I Forgot my Visa
(will Mastercard do?)

The planets were aligned: my request to travel business class, buried deep in an email that began with a simple question, had inadvertently been approved. I was embarking on a grand frequent flyer mileage acquisition flight just before the company rolled out the ‘tube class’ travel mandate.
The trip began in the Bay Area and, since the company was paying, the standards of business conduct mandated that I actually work. There was no time for that, so instead I went to corporate meetings: lengthy sessions punctuated by interminable debate, discussion and discourse. These gatherings oozed ideas and concepts, approaches and campaigns, programs and policies.

Because little was being accomplished, I made every effort to productively utilize my time in California. (I went Christmas shopping.) Aware that I’d have spare time, I had packed lightly in order to have room for holiday purchases. As a result, I planned to do laundry during the trip.

It made no sense to attack the washing until my departure for China, so I waited. Thus, I arrived at the single washing machine just after a family of six (and a Himalayan pile of underwear) had commandeered the laundry room. Because I had not completely adjusted to California time, I wanted to retire early. But ‘early’ was out of the question: I didn’t get to the washer until 11:30 PM. At midnight, I loaded everything into the dryer. One quarter shy, I walked to the front desk to get change.
“Sorry. We’re completely out of quarters.”
“You don’t have
any quarters?”
“A large family just cleaned us out.”
“How about you – personally?” I asked. “I’ll trade you a ten dollar bill for one quarter.”
“Sorry, I don’t have any change at all.”
“You don’t understand. My underwear, my wet and soggy underwear, is sitting in the dryer. I’m leaving tomorrow morning at 6:00 AM. I
really need a quarter.”
I drove to an all-night convenience store to get change. It was well after midnight by the time I got finished. Prudently, I decided to try to buy socks at the airport.
The flight to Beijing was typical (for me). “Randomly” selected for special security screening, I was bemused to see that the only other selectee was a mother travelling with 3 young children, a diaper bag, a large purse, an even larger stroller (a Main Battle Stroller), several shopping bags and three miniature backpacks. Wondering how the two of us had set off security alerts, I patiently waited as children’s diapers were examined and bare feet wanded. I helped catch the two year old who had been happily sleeping until identified as a security threat.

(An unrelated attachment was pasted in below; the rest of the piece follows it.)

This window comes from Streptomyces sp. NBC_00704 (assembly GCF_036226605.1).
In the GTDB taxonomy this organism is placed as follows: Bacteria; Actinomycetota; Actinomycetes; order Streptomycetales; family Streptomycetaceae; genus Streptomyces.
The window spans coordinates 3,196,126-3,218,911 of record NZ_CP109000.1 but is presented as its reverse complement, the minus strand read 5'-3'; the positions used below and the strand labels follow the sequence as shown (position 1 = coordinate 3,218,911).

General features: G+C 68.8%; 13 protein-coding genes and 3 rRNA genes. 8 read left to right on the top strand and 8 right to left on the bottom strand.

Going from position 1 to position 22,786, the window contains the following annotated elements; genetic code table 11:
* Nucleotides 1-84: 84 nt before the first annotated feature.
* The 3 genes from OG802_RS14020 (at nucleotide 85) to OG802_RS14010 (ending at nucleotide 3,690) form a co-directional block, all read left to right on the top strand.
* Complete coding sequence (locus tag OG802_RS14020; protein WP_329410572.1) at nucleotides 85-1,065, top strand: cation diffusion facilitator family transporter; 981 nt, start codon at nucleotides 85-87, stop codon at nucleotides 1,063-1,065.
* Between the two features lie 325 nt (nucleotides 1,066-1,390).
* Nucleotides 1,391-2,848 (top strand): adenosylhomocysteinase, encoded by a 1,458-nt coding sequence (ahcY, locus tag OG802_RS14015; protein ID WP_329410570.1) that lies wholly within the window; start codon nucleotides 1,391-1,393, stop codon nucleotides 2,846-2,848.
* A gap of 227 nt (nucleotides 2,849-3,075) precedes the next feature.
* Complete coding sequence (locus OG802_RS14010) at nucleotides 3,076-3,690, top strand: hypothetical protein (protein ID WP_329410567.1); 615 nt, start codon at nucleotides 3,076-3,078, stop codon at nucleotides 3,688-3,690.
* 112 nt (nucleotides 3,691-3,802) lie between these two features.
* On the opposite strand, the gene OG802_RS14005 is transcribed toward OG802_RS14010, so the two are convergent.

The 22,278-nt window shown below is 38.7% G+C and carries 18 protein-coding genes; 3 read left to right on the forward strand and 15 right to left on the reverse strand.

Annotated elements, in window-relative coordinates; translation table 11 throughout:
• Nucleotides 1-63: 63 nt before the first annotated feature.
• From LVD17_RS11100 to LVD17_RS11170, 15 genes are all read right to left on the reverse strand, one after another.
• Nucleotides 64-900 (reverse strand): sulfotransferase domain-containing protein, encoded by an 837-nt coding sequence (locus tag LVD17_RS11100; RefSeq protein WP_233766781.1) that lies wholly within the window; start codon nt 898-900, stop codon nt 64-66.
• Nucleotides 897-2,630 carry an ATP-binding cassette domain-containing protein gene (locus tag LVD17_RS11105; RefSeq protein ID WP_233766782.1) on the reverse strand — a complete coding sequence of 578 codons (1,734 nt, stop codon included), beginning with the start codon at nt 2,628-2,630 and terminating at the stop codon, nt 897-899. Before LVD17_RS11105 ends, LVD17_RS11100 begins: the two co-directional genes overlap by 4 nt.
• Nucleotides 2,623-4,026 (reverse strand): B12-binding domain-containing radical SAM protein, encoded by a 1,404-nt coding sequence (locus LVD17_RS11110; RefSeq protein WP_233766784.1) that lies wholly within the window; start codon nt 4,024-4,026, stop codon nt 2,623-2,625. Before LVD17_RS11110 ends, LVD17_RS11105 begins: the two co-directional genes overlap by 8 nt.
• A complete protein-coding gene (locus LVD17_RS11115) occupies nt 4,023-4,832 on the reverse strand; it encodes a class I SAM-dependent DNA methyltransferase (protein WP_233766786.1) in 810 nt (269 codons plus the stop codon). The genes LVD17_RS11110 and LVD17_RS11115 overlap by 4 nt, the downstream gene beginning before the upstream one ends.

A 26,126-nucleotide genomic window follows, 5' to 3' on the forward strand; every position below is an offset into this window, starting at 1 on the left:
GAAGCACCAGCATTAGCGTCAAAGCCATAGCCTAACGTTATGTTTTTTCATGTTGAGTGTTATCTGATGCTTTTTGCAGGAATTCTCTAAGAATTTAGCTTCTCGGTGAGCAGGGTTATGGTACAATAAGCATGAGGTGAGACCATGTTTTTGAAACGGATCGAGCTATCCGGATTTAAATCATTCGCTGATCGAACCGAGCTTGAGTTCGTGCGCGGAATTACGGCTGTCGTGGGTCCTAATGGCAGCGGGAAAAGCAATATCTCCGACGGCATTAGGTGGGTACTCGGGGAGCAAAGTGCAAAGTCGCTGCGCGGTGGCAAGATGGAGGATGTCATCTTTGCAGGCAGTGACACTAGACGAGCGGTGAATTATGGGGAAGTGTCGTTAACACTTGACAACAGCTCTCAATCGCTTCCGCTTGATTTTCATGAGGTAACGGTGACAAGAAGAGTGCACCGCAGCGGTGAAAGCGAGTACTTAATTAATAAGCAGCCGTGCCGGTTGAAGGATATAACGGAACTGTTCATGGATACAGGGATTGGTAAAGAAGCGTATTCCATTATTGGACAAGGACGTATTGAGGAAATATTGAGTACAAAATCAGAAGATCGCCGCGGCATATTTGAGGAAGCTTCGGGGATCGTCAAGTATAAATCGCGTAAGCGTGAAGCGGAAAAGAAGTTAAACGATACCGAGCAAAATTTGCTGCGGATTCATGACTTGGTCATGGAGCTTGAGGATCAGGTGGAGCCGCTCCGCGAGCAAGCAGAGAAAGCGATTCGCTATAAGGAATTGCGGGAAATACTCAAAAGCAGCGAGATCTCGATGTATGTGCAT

The flight from San Francisco via Tokyo was uneventful. A snow squall greeted our landing in Beijing. But, because I was travelling business class, I was first to the immigration desk. It was then that things began to go awry. The question was simple.
“Where China visa?”
“I don’t have a China visa.” I replied with a s
inking feeling.
“Chinese peoples go to America need visa. American peoples come to China need visa.
Where China visa?”
“Yes, I don’t have a China Visa. What do I do now?”
Looking at me like I was a simpleton who had just arrived from Pluto, the immigration agent called his boss. “
At least,” I thought, “I’m making progress.”
Where China visa?”
“I didn’t know that I needed a Chinese visa.” I replied. “What do I do now?”
“Chinese peoples go to America need visa. American peoples come to China need visa.
Where China visa?”
“I’ve got a MasterCard. Will that do?”
“Need China visa.
Where China visa?”
“I do
not have a Chinese visa. The company didn’t tell me that I needed one.”
Surrounded by a complex mixture of police and the (
red) army, I was getting a bit worried. A more senior officer eventually arrived.
“Where China visa?”
I sighed. “I don’t have a Chinese visa. What do I do now?”
“Chinese peoples go to..”
“… America need visa. I know, Americans come to China need visa. I don’t have one. I didn’t know. But I’m here. What do I do now?”
“Why you no have China Visa?”
Ah,” I thought, “at least a different question.” “Well,” I replied, “I didn’t know that I needed a visa to come to China. My company didn’t…”
“Chinese peoples go to America need visa. American peoples come to China need visa.”